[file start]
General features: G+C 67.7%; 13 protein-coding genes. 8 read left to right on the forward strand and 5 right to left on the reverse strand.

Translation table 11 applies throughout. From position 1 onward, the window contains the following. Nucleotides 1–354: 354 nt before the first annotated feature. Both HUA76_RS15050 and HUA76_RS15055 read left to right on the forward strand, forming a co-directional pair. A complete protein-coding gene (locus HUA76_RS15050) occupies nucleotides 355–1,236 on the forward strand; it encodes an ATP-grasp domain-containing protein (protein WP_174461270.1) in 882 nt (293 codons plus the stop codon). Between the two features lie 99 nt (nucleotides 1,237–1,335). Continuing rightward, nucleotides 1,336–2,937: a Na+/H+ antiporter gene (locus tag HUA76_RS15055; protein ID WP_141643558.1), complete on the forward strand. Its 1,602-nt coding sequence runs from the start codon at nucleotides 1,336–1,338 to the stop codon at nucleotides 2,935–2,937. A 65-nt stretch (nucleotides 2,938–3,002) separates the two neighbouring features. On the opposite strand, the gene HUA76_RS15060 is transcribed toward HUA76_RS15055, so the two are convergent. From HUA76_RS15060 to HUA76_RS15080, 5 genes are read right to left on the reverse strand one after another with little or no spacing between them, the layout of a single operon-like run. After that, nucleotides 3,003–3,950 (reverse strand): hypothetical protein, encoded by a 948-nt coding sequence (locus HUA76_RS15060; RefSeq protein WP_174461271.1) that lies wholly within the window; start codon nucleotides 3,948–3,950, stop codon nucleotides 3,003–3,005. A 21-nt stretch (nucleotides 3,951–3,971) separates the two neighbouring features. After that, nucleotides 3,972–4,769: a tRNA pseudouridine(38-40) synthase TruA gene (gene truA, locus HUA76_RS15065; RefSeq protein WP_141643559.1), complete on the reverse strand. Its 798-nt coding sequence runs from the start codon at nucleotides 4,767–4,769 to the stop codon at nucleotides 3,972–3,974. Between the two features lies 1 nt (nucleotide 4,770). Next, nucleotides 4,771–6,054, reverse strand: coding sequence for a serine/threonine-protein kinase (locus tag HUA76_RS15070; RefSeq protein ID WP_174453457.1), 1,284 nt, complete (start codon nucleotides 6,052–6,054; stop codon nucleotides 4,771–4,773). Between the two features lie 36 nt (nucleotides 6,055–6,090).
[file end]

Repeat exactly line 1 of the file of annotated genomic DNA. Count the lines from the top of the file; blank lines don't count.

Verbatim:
General features: G+C 67.7%; 13 protein-coding genes. 8 read left to right on the forward strand and 5 right to left on the reverse strand.